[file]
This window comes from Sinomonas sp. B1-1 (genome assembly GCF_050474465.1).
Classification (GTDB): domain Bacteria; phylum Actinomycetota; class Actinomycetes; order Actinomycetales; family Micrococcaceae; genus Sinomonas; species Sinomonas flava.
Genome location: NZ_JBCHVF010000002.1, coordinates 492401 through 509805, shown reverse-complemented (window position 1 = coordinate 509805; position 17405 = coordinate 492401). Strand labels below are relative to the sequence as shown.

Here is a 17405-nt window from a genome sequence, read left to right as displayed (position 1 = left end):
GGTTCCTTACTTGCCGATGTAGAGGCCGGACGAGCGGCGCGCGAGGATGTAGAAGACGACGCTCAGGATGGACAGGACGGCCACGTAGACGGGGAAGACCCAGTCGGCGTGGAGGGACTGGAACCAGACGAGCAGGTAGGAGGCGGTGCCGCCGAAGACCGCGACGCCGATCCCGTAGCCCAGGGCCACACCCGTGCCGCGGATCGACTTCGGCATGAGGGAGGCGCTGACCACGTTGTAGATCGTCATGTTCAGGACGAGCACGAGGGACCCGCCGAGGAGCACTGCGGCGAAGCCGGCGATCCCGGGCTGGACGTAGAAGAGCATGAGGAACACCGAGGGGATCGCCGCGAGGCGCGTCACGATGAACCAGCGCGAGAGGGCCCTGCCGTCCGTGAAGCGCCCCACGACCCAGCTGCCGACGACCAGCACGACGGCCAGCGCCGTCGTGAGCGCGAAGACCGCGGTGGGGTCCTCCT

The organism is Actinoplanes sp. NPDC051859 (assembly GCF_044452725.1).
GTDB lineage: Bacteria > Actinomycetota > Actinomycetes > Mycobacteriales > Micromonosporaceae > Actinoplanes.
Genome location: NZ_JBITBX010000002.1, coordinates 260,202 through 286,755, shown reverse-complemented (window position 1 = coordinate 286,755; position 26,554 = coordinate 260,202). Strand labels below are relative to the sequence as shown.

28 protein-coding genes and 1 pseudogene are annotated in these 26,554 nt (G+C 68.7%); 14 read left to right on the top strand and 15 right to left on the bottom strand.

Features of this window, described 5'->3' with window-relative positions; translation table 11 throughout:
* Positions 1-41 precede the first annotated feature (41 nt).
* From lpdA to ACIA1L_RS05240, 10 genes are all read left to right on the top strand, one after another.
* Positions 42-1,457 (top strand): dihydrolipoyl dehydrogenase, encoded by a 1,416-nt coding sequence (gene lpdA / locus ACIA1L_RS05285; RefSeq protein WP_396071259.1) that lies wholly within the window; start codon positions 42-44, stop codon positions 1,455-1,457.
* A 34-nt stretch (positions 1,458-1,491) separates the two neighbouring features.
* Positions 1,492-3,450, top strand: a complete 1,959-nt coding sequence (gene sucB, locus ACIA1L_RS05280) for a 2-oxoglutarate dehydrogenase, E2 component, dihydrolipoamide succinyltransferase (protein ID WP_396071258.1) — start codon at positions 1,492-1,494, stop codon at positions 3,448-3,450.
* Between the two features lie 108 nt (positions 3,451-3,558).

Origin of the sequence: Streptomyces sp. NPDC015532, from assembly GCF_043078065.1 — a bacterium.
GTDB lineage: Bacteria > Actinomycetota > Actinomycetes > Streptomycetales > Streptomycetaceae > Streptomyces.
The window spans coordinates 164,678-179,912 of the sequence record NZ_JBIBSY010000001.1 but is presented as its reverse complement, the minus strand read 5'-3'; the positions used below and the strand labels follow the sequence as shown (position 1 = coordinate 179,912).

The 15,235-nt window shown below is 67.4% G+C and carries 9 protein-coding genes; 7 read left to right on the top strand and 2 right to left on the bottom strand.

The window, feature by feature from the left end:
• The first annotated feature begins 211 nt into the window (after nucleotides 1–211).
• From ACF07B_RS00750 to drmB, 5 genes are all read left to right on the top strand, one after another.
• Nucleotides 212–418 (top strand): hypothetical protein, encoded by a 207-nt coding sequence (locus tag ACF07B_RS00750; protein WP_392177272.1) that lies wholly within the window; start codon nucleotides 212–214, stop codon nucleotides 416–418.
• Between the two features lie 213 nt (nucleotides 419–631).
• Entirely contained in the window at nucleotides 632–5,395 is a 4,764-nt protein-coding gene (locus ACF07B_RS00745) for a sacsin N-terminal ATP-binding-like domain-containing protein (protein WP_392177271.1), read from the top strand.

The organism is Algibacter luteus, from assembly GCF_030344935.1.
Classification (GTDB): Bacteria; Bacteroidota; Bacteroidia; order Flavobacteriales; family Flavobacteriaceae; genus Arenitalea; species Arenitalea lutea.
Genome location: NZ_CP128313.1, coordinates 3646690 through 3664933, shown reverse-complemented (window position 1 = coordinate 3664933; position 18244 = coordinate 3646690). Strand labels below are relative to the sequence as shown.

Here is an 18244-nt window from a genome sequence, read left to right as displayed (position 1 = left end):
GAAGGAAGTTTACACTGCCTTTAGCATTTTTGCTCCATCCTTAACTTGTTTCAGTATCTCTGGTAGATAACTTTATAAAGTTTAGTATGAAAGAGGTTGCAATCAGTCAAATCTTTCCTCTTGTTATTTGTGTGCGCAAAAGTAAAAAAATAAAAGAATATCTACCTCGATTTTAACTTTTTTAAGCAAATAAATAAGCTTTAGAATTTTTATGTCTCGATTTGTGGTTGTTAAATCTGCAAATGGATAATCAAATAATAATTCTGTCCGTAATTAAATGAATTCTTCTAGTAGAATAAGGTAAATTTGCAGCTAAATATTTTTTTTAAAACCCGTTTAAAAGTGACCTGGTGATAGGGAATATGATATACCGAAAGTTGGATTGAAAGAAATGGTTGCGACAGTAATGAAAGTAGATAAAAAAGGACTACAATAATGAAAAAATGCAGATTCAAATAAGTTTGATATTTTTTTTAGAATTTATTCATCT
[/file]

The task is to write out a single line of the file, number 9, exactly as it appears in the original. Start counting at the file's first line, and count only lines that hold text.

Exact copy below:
28 protein-coding genes and 1 pseudogene are annotated in these 26,554 nt (G+C 68.7%); 14 read left to right on the top strand and 15 right to left on the bottom strand.